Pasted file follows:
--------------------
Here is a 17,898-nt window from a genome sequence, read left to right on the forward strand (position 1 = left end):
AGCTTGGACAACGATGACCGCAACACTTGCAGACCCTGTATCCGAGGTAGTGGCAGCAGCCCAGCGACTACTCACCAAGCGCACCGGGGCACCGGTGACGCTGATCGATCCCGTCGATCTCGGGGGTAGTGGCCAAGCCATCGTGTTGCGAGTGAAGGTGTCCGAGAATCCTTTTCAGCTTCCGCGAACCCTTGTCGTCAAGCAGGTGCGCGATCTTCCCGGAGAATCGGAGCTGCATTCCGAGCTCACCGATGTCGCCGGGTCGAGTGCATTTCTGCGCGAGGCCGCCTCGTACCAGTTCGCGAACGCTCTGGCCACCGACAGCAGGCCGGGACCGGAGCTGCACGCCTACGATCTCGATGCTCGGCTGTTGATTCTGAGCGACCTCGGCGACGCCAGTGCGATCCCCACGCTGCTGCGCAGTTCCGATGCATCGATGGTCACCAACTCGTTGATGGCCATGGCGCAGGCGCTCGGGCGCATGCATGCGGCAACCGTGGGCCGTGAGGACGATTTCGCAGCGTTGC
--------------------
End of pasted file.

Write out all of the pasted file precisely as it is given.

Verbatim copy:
Here is a 17,898-nt window from a genome sequence, read left to right on the forward strand (position 1 = left end):
AGCTTGGACAACGATGACCGCAACACTTGCAGACCCTGTATCCGAGGTAGTGGCAGCAGCCCAGCGACTACTCACCAAGCGCACCGGGGCACCGGTGACGCTGATCGATCCCGTCGATCTCGGGGGTAGTGGCCAAGCCATCGTGTTGCGAGTGAAGGTGTCCGAGAATCCTTTTCAGCTTCCGCGAACCCTTGTCGTCAAGCAGGTGCGCGATCTTCCCGGAGAATCGGAGCTGCATTCCGAGCTCACCGATGTCGCCGGGTCGAGTGCATTTCTGCGCGAGGCCGCCTCGTACCAGTTCGCGAACGCTCTGGCCACCGACAGCAGGCCGGGACCGGAGCTGCACGCCTACGATCTCGATGCTCGGCTGTTGATTCTGAGCGACCTCGGCGACGCCAGTGCGATCCCCACGCTGCTGCGCAGTTCCGATGCATCGATGGTCACCAACTCGTTGATGGCCATGGCGCAGGCGCTCGGGCGCATGCATGCGGCAACCGTGGGCCGTGAGGACGATTTCGCAGCGTTGC